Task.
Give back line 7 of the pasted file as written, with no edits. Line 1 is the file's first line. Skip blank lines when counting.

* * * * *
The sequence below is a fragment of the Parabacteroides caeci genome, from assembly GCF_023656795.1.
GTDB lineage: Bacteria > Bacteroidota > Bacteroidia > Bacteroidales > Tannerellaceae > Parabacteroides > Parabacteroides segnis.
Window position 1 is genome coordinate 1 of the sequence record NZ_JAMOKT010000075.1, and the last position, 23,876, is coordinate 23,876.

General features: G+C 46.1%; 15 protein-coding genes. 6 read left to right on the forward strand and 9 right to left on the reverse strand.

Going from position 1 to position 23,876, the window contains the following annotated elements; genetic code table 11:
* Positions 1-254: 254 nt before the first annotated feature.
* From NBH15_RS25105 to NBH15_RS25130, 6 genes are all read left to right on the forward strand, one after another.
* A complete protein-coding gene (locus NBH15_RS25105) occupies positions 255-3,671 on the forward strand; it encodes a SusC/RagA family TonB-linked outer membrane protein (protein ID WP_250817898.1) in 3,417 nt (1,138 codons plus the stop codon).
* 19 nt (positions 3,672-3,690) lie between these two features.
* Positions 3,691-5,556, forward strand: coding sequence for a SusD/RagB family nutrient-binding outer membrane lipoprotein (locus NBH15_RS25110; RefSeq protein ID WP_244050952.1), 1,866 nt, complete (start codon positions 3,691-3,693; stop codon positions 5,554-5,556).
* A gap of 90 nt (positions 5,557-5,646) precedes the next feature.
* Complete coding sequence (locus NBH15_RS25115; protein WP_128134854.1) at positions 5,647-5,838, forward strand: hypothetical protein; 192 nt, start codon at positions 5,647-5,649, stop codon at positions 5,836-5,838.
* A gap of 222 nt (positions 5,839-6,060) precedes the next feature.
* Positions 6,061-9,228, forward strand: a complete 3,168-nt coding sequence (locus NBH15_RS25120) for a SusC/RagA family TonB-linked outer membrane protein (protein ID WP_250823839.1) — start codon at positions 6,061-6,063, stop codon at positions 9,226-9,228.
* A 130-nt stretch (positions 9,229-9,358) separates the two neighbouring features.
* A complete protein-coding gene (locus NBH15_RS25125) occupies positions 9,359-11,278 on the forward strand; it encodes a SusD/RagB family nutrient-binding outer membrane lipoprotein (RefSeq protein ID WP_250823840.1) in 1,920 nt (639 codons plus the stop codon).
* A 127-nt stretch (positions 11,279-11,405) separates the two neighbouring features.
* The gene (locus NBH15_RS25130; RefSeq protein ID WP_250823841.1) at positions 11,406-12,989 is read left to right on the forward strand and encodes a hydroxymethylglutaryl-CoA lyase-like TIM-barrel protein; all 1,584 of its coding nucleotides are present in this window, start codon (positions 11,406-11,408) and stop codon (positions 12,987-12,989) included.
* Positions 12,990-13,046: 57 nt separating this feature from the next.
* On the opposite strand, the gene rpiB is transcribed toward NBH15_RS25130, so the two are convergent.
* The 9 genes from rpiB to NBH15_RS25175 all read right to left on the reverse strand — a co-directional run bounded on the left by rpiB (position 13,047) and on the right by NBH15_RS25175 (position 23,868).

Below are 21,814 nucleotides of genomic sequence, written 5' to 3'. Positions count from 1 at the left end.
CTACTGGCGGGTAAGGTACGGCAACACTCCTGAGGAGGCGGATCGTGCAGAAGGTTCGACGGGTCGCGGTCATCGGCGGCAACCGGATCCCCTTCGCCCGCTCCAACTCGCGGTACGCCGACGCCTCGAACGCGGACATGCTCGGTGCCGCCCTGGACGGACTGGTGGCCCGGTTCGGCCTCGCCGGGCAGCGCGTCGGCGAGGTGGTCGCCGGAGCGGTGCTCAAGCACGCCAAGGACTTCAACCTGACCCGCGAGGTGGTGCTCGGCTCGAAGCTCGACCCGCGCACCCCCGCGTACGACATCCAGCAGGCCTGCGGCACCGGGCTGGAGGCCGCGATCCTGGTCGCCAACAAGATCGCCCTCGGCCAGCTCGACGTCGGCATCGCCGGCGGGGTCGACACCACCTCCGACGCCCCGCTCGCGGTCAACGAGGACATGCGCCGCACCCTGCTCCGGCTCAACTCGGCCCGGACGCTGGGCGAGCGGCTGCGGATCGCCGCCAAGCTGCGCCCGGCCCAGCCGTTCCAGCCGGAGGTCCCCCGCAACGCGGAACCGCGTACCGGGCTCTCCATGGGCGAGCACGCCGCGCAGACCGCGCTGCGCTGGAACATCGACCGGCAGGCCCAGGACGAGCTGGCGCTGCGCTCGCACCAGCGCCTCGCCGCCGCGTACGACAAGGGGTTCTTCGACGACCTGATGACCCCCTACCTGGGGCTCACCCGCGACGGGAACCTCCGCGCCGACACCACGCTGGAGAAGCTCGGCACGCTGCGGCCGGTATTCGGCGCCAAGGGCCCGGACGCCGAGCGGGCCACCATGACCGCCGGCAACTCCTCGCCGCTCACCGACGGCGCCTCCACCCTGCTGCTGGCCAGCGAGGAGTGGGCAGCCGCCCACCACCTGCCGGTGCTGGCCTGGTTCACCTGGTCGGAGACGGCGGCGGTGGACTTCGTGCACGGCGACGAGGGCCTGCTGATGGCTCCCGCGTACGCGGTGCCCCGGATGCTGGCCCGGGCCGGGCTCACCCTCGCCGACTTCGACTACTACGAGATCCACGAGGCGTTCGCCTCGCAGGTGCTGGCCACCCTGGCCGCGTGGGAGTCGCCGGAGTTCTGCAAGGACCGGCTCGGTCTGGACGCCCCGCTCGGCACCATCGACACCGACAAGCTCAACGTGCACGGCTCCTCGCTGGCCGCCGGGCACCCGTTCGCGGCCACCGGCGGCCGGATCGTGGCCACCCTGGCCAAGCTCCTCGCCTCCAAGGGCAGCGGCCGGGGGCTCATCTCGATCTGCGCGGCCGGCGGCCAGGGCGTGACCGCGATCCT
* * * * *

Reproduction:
* From NBH15_RS25105 to NBH15_RS25130, 6 genes are all read left to right on the forward strand, one after another.